It is unlikely that the plaintiffs’ bar will back down in 2016, having become more adept at leveraging certain methods, such as books-and-records demands, in their efforts to battle motions to dismiss by submitting more detailed complaints. Though many dismissals are granted because their complaints were deemed too vague to overcome strong “risk factor” disclosures in a company’s public filings, attorneys seek to offset this by pushing hard for large settlements when dismissal is denied. In addition to the FSCA lawsuits noted above, there is also an increasing number of Section 11 securities class action cases filed against life sciences companies that went public using the Jumpstart Our Business Startups (JOBS) Act. With no reliance requirement and a strict liability standard, Section 11 claims can be brought up to one year after initial public offering (IPO) completion and typically experience low dismissal rates.

Startup life sciences companies are particularly vulnerable to such allegations as much of their disclosures are non-factual statements and opinions about the development of their product. The March 2015 Omnicare3 decision, however, should reduce Section 11 claims about honestly-held opinions that turn out to be wrong, although it may lead plaintiffs to assert that their claims should be allowed to proceed because the issuer failed to sufficiently disclose the material facts underlying those opinions. Since its inception in April 2012, over 800 companies have gone public on major U.S. exchanges via the JOBS Act;4 according to WilmerHale’s 2015 IPO Report, over 80% of those companies qualify as emerging growth companies (EGCs). Which facets of the JOBS Act EGCs choose to adopt varies; WilmerHale’s 2015 IPO Report provides the assessments of adoption rates with respect to several key items of EGC relief. With approximately 31% of these IPOs in the healthcare sector, the life sciences industry seems to have profited the most from the JOBS Act; the technology and financial institutions industries were next, representing approximately 20% and 16%, respectively.4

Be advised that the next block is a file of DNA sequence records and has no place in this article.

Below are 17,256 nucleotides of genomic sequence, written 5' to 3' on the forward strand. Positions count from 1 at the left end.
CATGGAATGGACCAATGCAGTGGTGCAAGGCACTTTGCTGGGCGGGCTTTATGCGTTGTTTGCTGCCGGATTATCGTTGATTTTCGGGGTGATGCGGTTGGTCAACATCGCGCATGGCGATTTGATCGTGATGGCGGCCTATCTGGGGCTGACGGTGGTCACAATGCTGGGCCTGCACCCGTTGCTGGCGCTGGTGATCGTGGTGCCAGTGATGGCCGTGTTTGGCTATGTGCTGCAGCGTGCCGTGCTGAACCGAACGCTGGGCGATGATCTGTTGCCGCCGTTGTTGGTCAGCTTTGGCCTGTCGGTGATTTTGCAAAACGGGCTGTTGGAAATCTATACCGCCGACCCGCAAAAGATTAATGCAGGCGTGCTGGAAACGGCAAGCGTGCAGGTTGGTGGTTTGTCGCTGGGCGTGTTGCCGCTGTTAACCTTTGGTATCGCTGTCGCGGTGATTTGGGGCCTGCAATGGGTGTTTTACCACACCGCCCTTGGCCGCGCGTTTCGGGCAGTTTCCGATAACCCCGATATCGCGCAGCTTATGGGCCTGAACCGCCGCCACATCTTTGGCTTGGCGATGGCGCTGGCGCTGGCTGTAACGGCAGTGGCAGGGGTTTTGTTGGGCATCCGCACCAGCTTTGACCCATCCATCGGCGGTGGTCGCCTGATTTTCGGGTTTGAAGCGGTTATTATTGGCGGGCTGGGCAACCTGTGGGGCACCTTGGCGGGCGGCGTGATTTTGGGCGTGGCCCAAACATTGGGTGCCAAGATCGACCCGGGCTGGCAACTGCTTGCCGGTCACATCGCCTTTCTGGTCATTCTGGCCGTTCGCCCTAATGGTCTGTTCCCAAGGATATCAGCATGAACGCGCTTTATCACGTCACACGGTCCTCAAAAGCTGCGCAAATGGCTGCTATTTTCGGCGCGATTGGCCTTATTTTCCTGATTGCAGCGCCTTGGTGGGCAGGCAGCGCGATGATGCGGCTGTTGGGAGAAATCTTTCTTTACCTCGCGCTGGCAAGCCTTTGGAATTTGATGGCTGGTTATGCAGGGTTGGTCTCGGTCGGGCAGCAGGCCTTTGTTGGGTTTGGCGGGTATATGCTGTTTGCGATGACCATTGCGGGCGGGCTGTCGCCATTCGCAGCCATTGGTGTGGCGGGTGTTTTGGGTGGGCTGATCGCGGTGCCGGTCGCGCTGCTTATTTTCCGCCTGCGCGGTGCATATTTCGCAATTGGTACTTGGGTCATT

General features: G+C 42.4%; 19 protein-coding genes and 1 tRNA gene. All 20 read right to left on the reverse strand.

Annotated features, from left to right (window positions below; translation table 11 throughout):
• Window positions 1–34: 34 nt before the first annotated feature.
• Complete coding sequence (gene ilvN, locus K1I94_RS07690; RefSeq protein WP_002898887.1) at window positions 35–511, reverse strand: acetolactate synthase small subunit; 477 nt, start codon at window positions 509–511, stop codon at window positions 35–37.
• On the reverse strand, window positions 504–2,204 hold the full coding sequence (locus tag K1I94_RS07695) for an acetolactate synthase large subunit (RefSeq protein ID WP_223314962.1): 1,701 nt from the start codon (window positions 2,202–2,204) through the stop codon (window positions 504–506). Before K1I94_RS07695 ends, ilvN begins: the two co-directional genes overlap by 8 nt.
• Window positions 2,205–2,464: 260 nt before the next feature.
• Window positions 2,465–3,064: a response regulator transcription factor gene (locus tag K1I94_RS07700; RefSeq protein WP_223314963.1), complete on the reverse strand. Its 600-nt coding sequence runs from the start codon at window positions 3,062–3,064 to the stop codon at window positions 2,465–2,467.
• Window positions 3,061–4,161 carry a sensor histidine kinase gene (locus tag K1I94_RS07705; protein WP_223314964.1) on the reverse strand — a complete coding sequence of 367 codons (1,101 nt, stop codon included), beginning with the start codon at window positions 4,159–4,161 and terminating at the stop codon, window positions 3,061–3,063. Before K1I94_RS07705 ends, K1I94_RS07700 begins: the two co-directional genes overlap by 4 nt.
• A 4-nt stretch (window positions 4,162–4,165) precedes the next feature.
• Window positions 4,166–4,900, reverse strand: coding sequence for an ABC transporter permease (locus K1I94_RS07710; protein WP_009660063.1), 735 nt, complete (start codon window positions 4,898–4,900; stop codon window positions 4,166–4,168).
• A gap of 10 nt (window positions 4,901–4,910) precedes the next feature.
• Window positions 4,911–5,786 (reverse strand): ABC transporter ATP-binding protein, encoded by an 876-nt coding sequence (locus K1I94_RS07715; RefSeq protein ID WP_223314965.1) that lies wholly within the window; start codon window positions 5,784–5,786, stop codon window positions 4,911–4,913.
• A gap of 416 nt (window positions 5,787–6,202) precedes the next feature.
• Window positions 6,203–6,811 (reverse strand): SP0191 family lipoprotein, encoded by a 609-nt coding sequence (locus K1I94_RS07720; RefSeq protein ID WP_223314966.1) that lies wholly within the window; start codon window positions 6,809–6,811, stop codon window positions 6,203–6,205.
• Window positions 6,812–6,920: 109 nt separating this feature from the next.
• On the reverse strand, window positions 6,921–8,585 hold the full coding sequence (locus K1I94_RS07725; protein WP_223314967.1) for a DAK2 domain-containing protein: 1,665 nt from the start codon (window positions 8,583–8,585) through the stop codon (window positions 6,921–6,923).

Concerned with the concentration of new business in the life sciences industry, underwriters began reducing capacity and increasing rates in the third quarter of 2014. The additional Section 11 exposure, combined with the saturation of life sciences IPOs in the market since Q2 2012, led to a tightening of the IPO D&O insurance
market for life sciences companies. Market volatility continues to increase amid global economic and political turbulence, impacting U.S. financing activity and affecting a general slowdown in IPOs, as indicated in the following review of year-over-year quarterly IPO volume. The IPO market could stabilize, however, as the marketplace settles and investors regain confidence, with investor support going to the most promising new issuers.